Safety Alerts Saves Lives
Safety Alerts  
 
Home Privacy About Us Contact Us Change Preferences


SafetyAlerts
May 16, 2000

Building a Home Playground?   Use Caution!

51,000 children a year are injured on home playground equipment

Washington, DC (SafetyAlerts) - The U.S. Consumer Product Safety Commission (CPSC) has reported that about 200,000 children are treated in U.S. hospital emergency rooms for playground equipment-related injuries - an estimated 148,000 of these injuries involve public playground equipment and an estimated 51,000 involve home playground equipment.

Also, about 15 children die each year as a result of playground equipment-related incidents. Most of the injuries are the result of falls. These are primarily falls to the ground below the equipment, but falls from one piece of equipment to another are also reported. Most of the deaths are due to strangulations, though some are due to falls.

Knowing the affect certain materials have on the safety of your home playground and what is the best way to set it up, can help reduce the risk of injury or death.  The CPSC has provided some information that may help you decide what is best for your home playground.

1. Protective Surfacing - Since almost 60% of all injuries are caused by falls to the ground, protective surfacing under and around all playground equipment can reduce the risk of serious head injury.

Falls on asphalt and concrete can result in serious head injury and death. Do not place playground equipment over these surfaces. Also grass and turf lose their ability to absorb shock through wear and environmental conditions. Always use protective surfacing.

Certain loose-fill surfacing materials are acceptable, such as the types and depths shown in the table.

Certain manufactured synthetic surfaces also are acceptable; however, test data on shock absorbing performance should be requested from the manufacturer.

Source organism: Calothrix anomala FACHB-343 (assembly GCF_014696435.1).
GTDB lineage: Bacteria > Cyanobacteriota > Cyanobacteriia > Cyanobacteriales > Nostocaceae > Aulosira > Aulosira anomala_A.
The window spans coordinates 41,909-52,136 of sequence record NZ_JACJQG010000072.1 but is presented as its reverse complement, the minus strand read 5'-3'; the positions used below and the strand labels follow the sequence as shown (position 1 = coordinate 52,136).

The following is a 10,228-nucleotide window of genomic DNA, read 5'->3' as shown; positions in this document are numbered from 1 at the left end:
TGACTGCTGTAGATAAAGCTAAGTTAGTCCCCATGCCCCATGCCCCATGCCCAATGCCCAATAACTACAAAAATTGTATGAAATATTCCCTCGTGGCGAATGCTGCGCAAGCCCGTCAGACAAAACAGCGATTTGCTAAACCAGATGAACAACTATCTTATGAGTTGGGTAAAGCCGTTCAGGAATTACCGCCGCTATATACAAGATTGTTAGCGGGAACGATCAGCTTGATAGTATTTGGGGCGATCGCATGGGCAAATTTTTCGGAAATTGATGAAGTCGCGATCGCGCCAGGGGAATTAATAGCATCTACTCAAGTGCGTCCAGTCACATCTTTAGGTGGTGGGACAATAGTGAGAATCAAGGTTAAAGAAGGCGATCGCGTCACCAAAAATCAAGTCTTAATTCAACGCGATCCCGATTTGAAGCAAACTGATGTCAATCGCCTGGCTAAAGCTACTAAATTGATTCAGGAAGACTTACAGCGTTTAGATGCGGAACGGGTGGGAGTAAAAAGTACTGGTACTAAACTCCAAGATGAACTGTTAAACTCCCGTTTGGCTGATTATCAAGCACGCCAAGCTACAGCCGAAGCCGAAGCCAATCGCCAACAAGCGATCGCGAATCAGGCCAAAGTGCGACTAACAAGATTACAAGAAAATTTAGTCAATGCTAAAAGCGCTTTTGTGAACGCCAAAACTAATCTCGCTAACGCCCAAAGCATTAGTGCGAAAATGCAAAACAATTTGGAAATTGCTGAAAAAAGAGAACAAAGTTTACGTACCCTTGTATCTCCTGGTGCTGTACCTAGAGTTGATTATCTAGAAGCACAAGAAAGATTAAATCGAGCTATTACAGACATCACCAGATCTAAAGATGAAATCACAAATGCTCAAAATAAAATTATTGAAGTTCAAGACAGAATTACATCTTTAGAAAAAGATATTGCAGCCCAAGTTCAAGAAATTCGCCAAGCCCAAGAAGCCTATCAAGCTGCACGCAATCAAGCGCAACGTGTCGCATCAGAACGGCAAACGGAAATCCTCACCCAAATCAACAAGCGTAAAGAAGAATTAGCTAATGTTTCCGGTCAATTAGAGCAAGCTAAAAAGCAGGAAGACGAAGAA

Below is the height in feet from which a fall is unlikely to cause a life threatening head injury.

Type of Material 6 "
Depth
9 "
Depth
12"
Depth
Double Shredded Bark Mulch 6' fall 10' fall 11' fall
Wood Chips 7' fall 10' fall 11' fall
Fine Sand 5' fall 5' fall 9' fall
Fine Gravel 6' fall 7' fall 10' fall

2. Use Zones - A use zone, covered with a protective surfacing material, is essential under and around equipment where a child might fall. This area should be free of other equipment and obstacles onto which a child might fall.

Stationary climbing equipment and slides should have a use zone extending a minimum of 6' in all directions from the perimeter of the equipment.

Swings should have a use zone extending a minimum of 6' from the outer edge of the support structure on each side. The use zone in front and back of the swing should extend out a minimum distance of twice the height of the swing as measured from the ground to the swing hangers on support structure.

3. Swing Spacing - To prevent injuries from impact with moving swings, swings should not be too close together or too close to support structures. Swing spacing should be: